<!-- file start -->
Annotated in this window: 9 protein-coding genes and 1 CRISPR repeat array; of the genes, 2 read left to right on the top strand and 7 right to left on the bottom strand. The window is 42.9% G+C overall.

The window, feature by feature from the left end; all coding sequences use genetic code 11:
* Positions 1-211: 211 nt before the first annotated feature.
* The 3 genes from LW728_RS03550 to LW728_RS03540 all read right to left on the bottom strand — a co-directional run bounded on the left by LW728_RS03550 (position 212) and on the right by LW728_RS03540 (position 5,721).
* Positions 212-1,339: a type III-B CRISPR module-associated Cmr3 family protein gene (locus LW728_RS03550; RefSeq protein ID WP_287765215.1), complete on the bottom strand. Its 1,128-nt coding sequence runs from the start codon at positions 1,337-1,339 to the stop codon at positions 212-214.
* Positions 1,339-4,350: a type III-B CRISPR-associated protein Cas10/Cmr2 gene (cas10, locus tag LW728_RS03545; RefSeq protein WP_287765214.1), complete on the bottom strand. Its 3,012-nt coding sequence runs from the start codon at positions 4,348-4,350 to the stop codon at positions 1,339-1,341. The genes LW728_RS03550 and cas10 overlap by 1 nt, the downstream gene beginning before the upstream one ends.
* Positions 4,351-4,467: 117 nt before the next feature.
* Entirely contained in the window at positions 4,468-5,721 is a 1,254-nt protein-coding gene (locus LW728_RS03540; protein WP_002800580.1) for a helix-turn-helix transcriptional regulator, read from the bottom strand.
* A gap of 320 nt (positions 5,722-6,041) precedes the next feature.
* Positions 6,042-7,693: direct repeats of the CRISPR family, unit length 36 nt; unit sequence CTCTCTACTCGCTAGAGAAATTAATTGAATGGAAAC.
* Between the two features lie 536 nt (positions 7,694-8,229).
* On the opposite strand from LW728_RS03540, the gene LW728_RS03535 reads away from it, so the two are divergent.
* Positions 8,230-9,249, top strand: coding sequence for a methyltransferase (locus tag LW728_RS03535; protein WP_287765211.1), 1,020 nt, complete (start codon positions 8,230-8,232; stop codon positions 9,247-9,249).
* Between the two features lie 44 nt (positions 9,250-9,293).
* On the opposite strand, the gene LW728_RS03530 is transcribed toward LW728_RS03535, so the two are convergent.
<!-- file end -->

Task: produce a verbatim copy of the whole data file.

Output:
Annotated in this window: 9 protein-coding genes and 1 CRISPR repeat array; of the genes, 2 read left to right on the top strand and 7 right to left on the bottom strand. The window is 42.9% G+C overall.

The window, feature by feature from the left end; all coding sequences use genetic code 11:
* Positions 1-211: 211 nt before the first annotated feature.
* The 3 genes from LW728_RS03550 to LW728_RS03540 all read right to left on the bottom strand — a co-directional run bounded on the left by LW728_RS03550 (position 212) and on the right by LW728_RS03540 (position 5,721).
* Positions 212-1,339: a type III-B CRISPR module-associated Cmr3 family protein gene (locus LW728_RS03550; RefSeq protein ID WP_287765215.1), complete on the bottom strand. Its 1,128-nt coding sequence runs from the start codon at positions 1,337-1,339 to the stop codon at positions 212-214.
* Positions 1,339-4,350: a type III-B CRISPR-associated protein Cas10/Cmr2 gene (cas10, locus tag LW728_RS03545; RefSeq protein WP_287765214.1), complete on the bottom strand. Its 3,012-nt coding sequence runs from the start codon at positions 4,348-4,350 to the stop codon at positions 1,339-1,341. The genes LW728_RS03550 and cas10 overlap by 1 nt, the downstream gene beginning before the upstream one ends.
* Positions 4,351-4,467: 117 nt before the next feature.
* Entirely contained in the window at positions 4,468-5,721 is a 1,254-nt protein-coding gene (locus LW728_RS03540; protein WP_002800580.1) for a helix-turn-helix transcriptional regulator, read from the bottom strand.
* A gap of 320 nt (positions 5,722-6,041) precedes the next feature.
* Positions 6,042-7,693: direct repeats of the CRISPR family, unit length 36 nt; unit sequence CTCTCTACTCGCTAGAGAAATTAATTGAATGGAAAC.
* Between the two features lie 536 nt (positions 7,694-8,229).
* On the opposite strand from LW728_RS03540, the gene LW728_RS03535 reads away from it, so the two are divergent.
* Positions 8,230-9,249, top strand: coding sequence for a methyltransferase (locus tag LW728_RS03535; protein WP_287765211.1), 1,020 nt, complete (start codon positions 8,230-8,232; stop codon positions 9,247-9,249).
* Between the two features lie 44 nt (positions 9,250-9,293).
* On the opposite strand, the gene LW728_RS03530 is transcribed toward LW728_RS03535, so the two are convergent.